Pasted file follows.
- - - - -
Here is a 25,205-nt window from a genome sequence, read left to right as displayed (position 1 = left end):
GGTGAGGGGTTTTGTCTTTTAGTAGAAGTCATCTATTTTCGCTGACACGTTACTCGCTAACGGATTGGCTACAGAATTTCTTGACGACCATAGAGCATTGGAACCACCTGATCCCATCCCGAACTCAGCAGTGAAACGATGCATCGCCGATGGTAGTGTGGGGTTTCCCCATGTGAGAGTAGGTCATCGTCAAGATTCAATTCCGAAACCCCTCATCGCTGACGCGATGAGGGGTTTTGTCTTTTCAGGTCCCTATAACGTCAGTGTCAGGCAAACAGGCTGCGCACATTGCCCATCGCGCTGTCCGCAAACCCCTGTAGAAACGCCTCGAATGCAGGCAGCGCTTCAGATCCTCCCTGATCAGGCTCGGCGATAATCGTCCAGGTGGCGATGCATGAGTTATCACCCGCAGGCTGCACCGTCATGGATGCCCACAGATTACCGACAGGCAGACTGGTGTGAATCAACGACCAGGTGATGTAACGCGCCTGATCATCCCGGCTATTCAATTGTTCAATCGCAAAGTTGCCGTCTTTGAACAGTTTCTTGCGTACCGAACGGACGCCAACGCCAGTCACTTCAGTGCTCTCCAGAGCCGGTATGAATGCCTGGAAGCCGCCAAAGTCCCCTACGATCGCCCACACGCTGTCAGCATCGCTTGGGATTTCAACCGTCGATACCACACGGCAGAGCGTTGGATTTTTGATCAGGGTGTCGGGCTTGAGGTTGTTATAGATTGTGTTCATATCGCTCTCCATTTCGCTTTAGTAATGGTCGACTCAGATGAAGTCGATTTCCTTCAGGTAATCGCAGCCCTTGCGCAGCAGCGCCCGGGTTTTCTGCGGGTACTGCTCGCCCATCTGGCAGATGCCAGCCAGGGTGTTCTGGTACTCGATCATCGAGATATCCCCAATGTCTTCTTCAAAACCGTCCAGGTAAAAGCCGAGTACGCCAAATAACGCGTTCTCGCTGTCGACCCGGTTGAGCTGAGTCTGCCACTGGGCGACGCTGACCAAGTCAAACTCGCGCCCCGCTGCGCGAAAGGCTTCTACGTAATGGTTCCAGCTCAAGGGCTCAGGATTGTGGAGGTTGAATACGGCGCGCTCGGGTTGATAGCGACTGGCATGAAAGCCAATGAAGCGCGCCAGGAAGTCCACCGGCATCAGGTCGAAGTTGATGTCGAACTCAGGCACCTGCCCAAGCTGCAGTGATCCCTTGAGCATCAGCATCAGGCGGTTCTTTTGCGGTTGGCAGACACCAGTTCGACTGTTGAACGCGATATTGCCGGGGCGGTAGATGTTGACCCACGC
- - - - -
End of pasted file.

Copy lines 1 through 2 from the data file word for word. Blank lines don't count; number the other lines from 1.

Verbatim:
Here is a 25,205-nt window from a genome sequence, read left to right as displayed (position 1 = left end):
GGTGAGGGGTTTTGTCTTTTAGTAGAAGTCATCTATTTTCGCTGACACGTTACTCGCTAACGGATTGGCTACAGAATTTCTTGACGACCATAGAGCATTGGAACCACCTGATCCCATCCCGAACTCAGCAGTGAAACGATGCATCGCCGATGGTAGTGTGGGGTTTCCCCATGTGAGAGTAGGTCATCGTCAAGATTCAATTCCGAAACCCCTCATCGCTGACGCGATGAGGGGTTTTGTCTTTTCAGGTCCCTATAACGTCAGTGTCAGGCAAACAGGCTGCGCACATTGCCCATCGCGCTGTCCGCAAACCCCTGTAGAAACGCCTCGAATGCAGGCAGCGCTTCAGATCCTCCCTGATCAGGCTCGGCGATAATCGTCCAGGTGGCGATGCATGAGTTATCACCCGCAGGCTGCACCGTCATGGATGCCCACAGATTACCGACAGGCAGACTGGTGTGAATCAACGACCAGGTGATGTAACGCGCCTGATCATCCCGGCTATTCAATTGTTCAATCGCAAAGTTGCCGTCTTTGAACAGTTTCTTGCGTACCGAACGGACGCCAACGCCAGTCACTTCAGTGCTCTCCAGAGCCGGTATGAATGCCTGGAAGCCGCCAAAGTCCCCTACGATCGCCCACACGCTGTCAGCATCGCTTGGGATTTCAACCGTCGATACCACACGGCAGAGCGTTGGATTTTTGATCAGGGTGTCGGGCTTGAGGTTGTTATAGATTGTGTTCATATCGCTCTCCATTTCGCTTTAGTAATGGTCGACTCAGATGAAGTCGATTTCCTTCAGGTAATCGCAGCCCTTGCGCAGCAGCGCCCGGGTTTTCTGCGGGTACTGCTCGCCCATCTGGCAGATGCCAGCCAGGGTGTTCTGGTACTCGATCATCGAGATATCCCCAATGTCTTCTTCAAAACCGTCCAGGTAAAAGCCGAGTACGCCAAATAACGCGTTCTCGCTGTCGACCCGGTTGAGCTGAGTCTGCCACTGGGCGACGCTGACCAAGTCAAACTCGCGCCCCGCTGCGCGAAAGGCTTCTACGTAATGGTTCCAGCTCAAGGGCTCAGGATTGTGGAGGTTGAATACGGCGCGCTCGGGTTGATAGCGACTGGCATGAAAGCCAATGAAGCGCGCCAGGAAGTCCACCGGCATCAGGTCGAAGTTGATGTCGAACTCAGGCACCTGCCCAAGCTGCAGTGATCCCTTGAGCATCAGCATCAGGCGGTTCTTTTGCGGTTGGCAGACACCAGTTCGACTGTTGAACGCGATATTGCCGGGGCGGTAGATGTTGACCCACGC